“Let’s not use the Bible as a parenting guide for the 21st Century.”
Mayim Bialik is best known for her role in The Big Bang Theory where she plays Dr. Amy Farrah Fowler.
However, the actress has also got a PhD in neuroscience and a popular YouTube channel where she discusses things like parenting, breastfeeding, and non-conventional relationships.
Mayim recently discussed spanking children on her channel, presenting an airtight argument against the practice.
She starts off by quoting the Bible.
But don’t let that put you off, because Mayim actually uses the book as an example as to why parents should not hit their kids.
The Bible may say “Whoever spares the rod hates their children,” but the actress argues that it also says some pretty questionable stuff about marriage, death, and stoning bold boys, so we probably shouldn’t take it at face value.
Mayim then moves away from religion and focuses on science.
Unsurprisingly, research has found that hitting children when they do bad things does very little to stop the children from disobeying again.
In fact, it actually encourages them to disobey more often.
Dr. Elizabeth Gershoff says that evidence has shown time and time again that spanking does far more harm than good.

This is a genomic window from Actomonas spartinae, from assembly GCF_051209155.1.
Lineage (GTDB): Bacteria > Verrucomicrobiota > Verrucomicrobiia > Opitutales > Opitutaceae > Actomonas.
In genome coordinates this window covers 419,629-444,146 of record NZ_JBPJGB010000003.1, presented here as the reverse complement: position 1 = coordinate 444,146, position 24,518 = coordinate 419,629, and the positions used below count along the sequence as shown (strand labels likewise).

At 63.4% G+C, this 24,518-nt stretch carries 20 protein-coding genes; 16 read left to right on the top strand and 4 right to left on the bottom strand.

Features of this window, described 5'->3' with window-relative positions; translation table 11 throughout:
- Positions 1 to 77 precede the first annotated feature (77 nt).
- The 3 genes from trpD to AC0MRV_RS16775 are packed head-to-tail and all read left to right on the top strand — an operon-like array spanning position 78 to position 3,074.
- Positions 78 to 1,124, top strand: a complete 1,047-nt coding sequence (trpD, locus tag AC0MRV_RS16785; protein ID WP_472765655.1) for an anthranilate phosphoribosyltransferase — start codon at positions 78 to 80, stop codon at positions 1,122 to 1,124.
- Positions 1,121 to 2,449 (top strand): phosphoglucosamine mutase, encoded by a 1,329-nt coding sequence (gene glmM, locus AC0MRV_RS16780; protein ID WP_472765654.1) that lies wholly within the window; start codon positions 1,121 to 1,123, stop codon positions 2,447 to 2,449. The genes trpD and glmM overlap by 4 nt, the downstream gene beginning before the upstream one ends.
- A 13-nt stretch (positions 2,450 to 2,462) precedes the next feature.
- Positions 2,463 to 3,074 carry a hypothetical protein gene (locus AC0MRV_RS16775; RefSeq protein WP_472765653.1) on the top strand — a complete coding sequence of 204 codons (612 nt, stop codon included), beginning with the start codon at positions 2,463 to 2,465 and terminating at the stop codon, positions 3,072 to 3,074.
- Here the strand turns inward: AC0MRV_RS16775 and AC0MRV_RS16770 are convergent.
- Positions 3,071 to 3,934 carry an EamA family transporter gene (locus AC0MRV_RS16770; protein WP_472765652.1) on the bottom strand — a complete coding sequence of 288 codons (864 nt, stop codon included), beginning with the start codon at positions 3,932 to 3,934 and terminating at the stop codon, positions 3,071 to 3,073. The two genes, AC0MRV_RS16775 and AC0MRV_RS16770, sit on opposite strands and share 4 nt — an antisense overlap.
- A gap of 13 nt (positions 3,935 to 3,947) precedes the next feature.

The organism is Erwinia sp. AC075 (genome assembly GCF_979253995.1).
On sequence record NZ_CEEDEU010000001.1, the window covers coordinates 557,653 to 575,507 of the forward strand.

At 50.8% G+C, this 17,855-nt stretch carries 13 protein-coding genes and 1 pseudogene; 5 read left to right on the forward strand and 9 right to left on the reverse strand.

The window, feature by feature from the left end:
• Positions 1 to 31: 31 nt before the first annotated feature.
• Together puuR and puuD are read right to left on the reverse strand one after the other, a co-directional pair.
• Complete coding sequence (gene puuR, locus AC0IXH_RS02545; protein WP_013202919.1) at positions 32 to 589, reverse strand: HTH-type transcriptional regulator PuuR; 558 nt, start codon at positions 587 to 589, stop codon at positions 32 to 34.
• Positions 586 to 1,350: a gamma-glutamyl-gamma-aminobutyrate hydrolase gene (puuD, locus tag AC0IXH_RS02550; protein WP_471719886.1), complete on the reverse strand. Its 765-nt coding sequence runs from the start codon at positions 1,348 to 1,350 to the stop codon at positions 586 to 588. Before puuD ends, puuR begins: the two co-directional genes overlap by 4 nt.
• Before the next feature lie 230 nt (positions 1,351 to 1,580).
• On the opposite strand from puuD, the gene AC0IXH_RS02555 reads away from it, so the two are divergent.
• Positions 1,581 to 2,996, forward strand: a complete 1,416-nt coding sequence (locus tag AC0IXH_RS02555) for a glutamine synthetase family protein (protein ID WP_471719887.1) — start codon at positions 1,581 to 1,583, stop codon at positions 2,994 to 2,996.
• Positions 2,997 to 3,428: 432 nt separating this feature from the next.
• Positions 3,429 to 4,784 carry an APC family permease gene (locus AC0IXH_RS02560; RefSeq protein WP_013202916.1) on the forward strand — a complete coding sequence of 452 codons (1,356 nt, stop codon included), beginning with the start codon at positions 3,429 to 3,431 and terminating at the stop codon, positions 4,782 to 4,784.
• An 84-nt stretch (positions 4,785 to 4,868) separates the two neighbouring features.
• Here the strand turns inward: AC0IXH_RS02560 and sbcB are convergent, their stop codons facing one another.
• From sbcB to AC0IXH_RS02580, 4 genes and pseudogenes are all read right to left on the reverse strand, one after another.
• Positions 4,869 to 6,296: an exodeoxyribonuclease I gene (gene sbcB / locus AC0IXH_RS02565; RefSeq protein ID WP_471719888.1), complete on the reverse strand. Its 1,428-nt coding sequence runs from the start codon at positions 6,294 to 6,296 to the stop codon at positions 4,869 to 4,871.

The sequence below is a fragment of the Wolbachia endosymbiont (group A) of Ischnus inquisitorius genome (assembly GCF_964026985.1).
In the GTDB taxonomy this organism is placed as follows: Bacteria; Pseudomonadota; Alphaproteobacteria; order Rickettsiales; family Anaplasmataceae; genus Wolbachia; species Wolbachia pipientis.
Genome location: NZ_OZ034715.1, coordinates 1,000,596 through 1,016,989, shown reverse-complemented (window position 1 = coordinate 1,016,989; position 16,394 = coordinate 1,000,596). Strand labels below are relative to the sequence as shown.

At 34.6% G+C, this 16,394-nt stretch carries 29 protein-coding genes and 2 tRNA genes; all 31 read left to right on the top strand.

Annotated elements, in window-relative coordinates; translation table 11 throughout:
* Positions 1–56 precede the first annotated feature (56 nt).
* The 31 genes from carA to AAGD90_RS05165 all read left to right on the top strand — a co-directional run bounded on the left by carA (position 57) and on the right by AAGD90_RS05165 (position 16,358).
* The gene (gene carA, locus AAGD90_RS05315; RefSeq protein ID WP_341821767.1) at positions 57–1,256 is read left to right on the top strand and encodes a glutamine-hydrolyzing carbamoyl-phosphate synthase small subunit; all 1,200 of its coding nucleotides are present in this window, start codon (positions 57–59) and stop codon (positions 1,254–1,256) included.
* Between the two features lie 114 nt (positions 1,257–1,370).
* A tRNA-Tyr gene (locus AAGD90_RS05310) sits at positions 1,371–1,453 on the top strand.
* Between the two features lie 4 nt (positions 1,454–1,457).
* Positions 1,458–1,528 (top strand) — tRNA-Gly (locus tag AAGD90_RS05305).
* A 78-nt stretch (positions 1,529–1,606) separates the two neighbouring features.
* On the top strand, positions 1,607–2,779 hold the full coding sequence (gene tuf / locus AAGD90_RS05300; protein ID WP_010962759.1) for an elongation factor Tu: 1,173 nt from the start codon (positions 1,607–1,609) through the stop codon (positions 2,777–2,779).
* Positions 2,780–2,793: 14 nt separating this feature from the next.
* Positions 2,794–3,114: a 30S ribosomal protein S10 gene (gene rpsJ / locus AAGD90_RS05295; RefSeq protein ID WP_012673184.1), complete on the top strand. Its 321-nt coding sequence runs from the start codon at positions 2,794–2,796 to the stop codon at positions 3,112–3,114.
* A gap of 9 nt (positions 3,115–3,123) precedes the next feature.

“Physical punishment doesn’t work to get kids to comply, so parents think they have to keep escalating it. That is why it is so dangerous,” she says.
In her YouTube video, she condemns the laws currently in place in America, that protects the right to hit minors in some States.
“I understand how tempting it is to look for quick solutions for behavior that you don’t want to see continue (but) you can’t hit your spouse, you can’t hit your student (…) you can’t even hit your dog, yet we have laws protecting, defending, and justifying hitting a child.
It makes no sense.”
The social acceptance of spanking in the US is quite high, with 65 percent of Americans believing that the practice is correct and fair.
The “reasonable chastisement” defence was outlawed in 2015 in Ireland, making it illegal to hit any minors.